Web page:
At one time, Brooks Memorial State Park in south central Washington had an extensive network of equestrian trails, but sadly, they fell into disuse and became overgrown. Lucky for all of us, in recent years park managers have teamed up with Back Country Horsemen volunteers to re-open the park’s historic trails!
The trails at Brooks Memorial State Park travel through an interesting forest of ponderosa pines, oaks, and Douglas-firs.
Located on Hwy. 97 north of Goldendale, Brooks Memorial State Park lies in the transition zone between the South Yakima Valley and the pine-covered slopes of the Simcoe Mountains. A nine-mile network of horse trails now traverses the park’s low hills, running through a beautiful forest of ponderosa pines, oaks, and Douglas-firs. These trails have been fully reconstructed and are well signed, allowing you to create several fun, easy loop rides.
The horses travel side by side down a forest road.
You’ll find additional riding on the 900-acre park’s hilltops, which feature stands of oak trees and grassy meadows that offer views toward the Columbia Gorge. You can even see Mt. Hood from one vantage point. On the hilltops, you can ride the forest roads, follow the indistinct trails, or go cross-country.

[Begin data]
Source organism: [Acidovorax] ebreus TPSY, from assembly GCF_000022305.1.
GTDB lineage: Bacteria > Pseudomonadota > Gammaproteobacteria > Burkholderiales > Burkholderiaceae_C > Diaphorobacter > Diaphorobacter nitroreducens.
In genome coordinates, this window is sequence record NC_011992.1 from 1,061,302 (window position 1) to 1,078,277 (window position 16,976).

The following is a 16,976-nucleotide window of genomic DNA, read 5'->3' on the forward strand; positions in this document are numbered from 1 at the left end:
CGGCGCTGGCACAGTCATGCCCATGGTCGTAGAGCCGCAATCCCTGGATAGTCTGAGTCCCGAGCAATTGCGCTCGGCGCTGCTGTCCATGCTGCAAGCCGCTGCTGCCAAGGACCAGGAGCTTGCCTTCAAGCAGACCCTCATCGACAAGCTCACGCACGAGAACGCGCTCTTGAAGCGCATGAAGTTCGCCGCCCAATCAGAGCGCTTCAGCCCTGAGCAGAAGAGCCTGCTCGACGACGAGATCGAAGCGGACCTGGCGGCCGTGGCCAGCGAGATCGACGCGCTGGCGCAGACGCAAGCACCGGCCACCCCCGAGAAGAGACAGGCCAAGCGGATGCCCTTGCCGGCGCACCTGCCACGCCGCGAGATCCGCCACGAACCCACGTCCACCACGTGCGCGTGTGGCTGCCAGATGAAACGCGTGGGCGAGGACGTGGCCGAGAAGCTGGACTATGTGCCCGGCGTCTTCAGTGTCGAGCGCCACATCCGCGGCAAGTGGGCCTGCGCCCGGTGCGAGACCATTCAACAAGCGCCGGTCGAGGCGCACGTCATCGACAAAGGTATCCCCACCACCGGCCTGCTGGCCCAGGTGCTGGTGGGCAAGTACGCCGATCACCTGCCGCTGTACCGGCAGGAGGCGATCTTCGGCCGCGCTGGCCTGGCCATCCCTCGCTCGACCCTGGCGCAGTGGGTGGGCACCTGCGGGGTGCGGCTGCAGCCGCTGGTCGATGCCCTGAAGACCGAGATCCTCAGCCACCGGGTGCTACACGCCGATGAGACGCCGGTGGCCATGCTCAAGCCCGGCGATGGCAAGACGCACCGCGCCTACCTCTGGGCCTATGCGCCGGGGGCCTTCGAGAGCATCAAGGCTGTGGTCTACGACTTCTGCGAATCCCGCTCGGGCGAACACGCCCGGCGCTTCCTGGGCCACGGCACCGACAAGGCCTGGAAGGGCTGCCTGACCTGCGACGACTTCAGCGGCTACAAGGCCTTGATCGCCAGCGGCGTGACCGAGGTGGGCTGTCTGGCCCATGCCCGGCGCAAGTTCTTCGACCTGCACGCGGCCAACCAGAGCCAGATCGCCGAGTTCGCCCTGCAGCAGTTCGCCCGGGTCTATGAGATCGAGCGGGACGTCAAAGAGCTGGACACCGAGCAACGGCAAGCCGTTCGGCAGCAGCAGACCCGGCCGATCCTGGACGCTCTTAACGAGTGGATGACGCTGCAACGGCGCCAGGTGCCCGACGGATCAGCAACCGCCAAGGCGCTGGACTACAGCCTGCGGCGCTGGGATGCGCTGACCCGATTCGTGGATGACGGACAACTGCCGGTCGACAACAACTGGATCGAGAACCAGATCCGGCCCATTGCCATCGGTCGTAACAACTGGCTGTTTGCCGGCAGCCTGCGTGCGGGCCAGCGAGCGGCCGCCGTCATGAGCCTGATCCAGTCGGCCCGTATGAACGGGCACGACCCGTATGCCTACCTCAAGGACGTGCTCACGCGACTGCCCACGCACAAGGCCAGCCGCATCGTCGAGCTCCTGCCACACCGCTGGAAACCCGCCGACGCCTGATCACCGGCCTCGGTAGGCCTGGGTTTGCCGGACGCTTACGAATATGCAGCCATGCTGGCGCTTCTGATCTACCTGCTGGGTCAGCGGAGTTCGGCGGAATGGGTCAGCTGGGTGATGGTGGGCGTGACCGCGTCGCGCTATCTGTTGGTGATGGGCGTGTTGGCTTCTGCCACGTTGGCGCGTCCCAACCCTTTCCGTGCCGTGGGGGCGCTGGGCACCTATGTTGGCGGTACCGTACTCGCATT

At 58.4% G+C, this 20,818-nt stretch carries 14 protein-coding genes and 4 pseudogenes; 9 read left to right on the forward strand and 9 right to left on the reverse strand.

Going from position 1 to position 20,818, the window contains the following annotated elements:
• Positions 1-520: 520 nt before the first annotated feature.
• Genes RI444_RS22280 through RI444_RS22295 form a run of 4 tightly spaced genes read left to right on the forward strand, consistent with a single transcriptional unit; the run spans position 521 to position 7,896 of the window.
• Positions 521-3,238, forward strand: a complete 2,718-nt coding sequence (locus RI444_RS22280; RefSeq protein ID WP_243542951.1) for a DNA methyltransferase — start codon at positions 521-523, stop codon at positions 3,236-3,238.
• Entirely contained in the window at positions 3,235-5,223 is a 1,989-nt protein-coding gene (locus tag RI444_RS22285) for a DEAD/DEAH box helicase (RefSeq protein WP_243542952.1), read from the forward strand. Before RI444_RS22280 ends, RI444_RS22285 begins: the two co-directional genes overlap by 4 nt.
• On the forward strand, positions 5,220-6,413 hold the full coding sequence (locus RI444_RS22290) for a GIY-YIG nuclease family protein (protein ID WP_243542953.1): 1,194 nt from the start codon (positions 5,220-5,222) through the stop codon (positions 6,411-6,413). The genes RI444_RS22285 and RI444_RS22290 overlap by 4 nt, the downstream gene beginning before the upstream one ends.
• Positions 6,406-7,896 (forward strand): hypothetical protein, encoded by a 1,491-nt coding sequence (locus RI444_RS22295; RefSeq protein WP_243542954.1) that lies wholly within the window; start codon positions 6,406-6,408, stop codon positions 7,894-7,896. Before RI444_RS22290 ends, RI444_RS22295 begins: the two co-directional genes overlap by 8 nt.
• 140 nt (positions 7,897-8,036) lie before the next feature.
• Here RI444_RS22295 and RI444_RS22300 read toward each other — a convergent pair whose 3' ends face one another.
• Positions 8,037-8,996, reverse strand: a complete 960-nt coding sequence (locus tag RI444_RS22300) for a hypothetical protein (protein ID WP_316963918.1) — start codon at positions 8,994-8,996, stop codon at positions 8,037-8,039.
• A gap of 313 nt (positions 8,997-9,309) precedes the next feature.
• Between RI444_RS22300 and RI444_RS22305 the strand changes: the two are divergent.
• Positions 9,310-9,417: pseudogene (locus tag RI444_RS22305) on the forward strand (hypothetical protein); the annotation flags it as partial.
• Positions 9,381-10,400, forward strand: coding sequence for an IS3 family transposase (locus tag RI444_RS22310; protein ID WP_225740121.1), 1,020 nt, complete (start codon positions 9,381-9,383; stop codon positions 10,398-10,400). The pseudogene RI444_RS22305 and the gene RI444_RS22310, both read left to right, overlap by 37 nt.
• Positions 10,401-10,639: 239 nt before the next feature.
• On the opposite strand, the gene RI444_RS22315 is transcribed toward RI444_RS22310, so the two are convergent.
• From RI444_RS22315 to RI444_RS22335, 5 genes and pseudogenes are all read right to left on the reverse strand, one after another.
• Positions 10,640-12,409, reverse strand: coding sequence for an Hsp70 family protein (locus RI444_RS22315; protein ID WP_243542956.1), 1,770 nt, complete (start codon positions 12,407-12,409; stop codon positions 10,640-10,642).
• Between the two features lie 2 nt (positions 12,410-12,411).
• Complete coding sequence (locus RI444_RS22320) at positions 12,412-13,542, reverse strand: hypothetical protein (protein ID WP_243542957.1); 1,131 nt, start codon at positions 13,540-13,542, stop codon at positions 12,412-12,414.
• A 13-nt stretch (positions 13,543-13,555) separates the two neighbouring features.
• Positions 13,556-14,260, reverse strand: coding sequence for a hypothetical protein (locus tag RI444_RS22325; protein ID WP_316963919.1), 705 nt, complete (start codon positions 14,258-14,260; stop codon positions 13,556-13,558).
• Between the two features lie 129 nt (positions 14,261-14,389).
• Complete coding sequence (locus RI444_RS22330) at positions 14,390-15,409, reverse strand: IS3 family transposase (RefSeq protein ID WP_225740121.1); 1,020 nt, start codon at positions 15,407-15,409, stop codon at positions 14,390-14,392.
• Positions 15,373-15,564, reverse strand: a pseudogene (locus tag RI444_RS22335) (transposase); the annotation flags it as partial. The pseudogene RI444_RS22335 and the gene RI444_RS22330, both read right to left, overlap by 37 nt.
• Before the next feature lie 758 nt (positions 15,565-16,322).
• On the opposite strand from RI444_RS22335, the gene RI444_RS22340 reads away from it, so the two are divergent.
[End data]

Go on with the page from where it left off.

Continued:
The park’s open hilltops allow you to ride cross country.
The equestrian parking area has a picnic table, potable water from a spigot, and parking for 6-8 trailers. You’ll find vault toilets at the group campsite 0.2 mile down the road.
You’ll find plenty of trailer parking at Brooks Memorial State Park.
A horse camp is currently in the planning stages. For now, you can arrange to primitive camp at the equestrian parking area by arrangement with park management. You’ll find good trees for highlining adjacent to the parking area, and coin-operated hot showers are available in the family campground across Hwy. 97. The equestrian parking area is close to Hwy. 97, so noise from the heavy truck traffic can be an issue.
From Goldendale, take Hwy. 97 north for 11 miles. Directly across from the park’s large entrance sign on the left, turn right on an unsigned road. Drive past the ranger station and a couple of staff houses, and when the road forks, veer right toward the group camp. (If the gate is closed, open it.) After 0.4 mile, park on the right in an open area next to a stand of ponderosa pines and oaks.
Reprinted with permission from Northwest Rider Magazine, July 2017.